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Apocalyptic predictions are everywhere

The end of the Mayan long count (Tzolkin) calendar is close to one year behind us, and with it all the hype and fringe hysteria over an alleged global apocalypse occurring Dec. 21, 2012. No worldwide natural or man-made catastrophe wiped out the greater mass of humankind. The present-day Mayans celebrated the day with dance and song.

Here in the central plains, the weather was balmy and pleasant, barely a breeze blowing. In their rejection of the 12/21/12 world's-end scenario, the skeptics were vindicated.

Be that as it may, it could be the height of folly to throw out the greater tradition of prophecy with the bathwater of doomsday forecasting. Many of us, including some who don't subscribe to strictly literal interpretation of Biblical scripture, believe various passages therein have accurately foretold the profusion of crises afflicting humanity in our era. Generally paralleling those are the forewarnings and divinations found in other sacred texts, as well as in the writings of gifted seers such as the 16th century French physician and astrologer, Michel Nostradamus.

Not widely known are the prophetic traditions of the Native American Hopi tribe of northeastern Arizona, who trace their origins to the ancient Mayans (indigenous to present-day Guatamala and Yucatan). Theirs also includes a 2012 focal point, and as such has special relevance for we non-Native Americans whose forebears wrought massive death and destruction on native peoples.

Among the singular visions had by the pre-Columbian Hopi shamans were: a "moving house of iron" appearing in tribal lands, an obvious allusion to trains; a great influx of white people ("Bahanna") would come from the east, imposing their way of life on the Hopis (and all Native Americans); many (Hopis) will forsake the Great Spirit's laws for material desires; there will be horseless carriages; men will have the ability to speak through "cobwebs" (telegraph and telephone wires) and through space (wireless communications); a "gourd full of ashes" would be invented which, if dropped from the sky, would boil the oceans and burn the land so nothing could grow for many years, a startling presage of thermonuclear weapons; the destruction of the sacred balance of Hopi life will precede the whole world going off balance.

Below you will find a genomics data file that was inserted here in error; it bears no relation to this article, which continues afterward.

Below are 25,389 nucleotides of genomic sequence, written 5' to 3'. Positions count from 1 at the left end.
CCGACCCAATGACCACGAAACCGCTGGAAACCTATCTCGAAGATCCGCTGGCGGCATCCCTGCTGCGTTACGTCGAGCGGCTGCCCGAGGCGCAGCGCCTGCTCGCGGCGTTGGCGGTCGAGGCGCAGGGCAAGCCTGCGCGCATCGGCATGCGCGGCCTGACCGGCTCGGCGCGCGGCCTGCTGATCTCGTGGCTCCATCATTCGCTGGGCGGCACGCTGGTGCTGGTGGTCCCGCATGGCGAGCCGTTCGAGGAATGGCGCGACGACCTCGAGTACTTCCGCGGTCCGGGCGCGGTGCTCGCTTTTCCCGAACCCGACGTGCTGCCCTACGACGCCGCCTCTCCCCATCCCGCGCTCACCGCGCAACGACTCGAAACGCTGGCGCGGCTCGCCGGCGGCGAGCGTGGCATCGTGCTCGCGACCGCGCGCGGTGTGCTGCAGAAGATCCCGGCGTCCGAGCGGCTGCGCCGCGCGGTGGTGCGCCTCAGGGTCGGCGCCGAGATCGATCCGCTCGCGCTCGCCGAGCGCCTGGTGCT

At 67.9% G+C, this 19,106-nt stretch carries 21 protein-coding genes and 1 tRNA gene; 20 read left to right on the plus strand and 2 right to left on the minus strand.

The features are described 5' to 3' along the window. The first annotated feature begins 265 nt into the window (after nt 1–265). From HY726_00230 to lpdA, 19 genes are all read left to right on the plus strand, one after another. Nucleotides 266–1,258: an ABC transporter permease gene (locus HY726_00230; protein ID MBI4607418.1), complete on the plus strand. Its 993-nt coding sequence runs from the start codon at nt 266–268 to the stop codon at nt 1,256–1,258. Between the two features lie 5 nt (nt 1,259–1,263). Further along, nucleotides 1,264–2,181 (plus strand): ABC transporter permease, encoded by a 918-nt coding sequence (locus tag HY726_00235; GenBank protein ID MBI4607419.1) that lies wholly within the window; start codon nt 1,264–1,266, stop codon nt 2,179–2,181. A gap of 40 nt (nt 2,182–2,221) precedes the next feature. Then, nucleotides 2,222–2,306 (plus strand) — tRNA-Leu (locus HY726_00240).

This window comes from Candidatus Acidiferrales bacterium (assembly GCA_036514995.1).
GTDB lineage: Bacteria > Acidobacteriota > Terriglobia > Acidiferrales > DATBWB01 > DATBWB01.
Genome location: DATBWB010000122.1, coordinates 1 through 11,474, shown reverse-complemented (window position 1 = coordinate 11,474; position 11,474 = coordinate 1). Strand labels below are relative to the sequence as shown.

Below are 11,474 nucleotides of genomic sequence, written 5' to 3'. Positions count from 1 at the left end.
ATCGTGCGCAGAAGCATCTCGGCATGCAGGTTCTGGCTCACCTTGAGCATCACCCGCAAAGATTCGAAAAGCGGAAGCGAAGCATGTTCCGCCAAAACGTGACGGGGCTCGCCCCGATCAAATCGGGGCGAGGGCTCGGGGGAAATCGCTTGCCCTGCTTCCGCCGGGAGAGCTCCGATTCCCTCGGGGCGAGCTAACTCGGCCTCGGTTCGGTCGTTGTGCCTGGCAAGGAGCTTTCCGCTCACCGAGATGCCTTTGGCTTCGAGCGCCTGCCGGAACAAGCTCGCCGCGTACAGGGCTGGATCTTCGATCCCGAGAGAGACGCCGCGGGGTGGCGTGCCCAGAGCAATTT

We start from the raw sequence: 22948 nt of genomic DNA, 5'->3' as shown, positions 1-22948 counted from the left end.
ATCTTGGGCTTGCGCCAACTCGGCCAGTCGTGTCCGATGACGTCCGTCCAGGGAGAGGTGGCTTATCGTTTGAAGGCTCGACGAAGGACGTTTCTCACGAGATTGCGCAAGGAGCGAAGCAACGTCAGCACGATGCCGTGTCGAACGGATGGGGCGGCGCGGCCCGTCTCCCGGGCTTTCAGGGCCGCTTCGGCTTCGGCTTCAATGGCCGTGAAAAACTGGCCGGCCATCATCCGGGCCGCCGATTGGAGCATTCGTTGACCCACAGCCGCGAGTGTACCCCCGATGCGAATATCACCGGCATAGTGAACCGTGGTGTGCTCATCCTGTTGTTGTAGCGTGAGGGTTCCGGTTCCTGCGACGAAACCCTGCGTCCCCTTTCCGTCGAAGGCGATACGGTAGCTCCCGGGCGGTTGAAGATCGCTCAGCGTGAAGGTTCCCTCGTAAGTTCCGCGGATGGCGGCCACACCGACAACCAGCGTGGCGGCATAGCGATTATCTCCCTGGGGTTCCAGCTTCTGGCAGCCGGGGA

The wise Hopi elders of today believe we are presently deep into the age of "Koyannisqatsi," as foretold in their prophetic traditions. In English, koyannisgatsi is rendered as "life out of balance," or "the state of things which exists when another way of life is called for." A particular Hopi prophecy not likely to be believed and/or welcomed by patriotic Americans is that, owing to its endemic koyannisqatsi, the U.S. as a sovereign political entity will dissolve in the coming several decades.

Do we see the foreshadowing of such a fate in the much-decried dysfunctionality of our federal government?

The upside of Mayan and Hopi prophecy is that after the period of severe trial and tribulation has been undergone, the shift into a higher level spiritual consciousness will be accomplished, a literal new human world arisen from the ruins of egoism and materialism, the twin evils of koyannisgatsi. Peace and respect between all people will be restored, as well as harmony with Mother Earth.

It is important to understand that no prophecy is virtually unalterable by human action. Through our collective behavior we might still avert much unnecessary suffering in the years ahead. Authentic foretelling of the future is simply the ability to perceive the trajectory of events and predict the unavoidable results if that trajectory is not changed by human attitudes and behavior.

The crux is that the longer and further the established march of events is sustained, the more difficult it becomes to alter its course. The law of momentum applies to human affairs. In which case, we should be preparing for coming major, perhaps tumultuous, change in this generation, of which the initial stage gives all evidence of now being underway.

A. Wayne Senzee, formerly of Hays, is a published author now residing in Salina.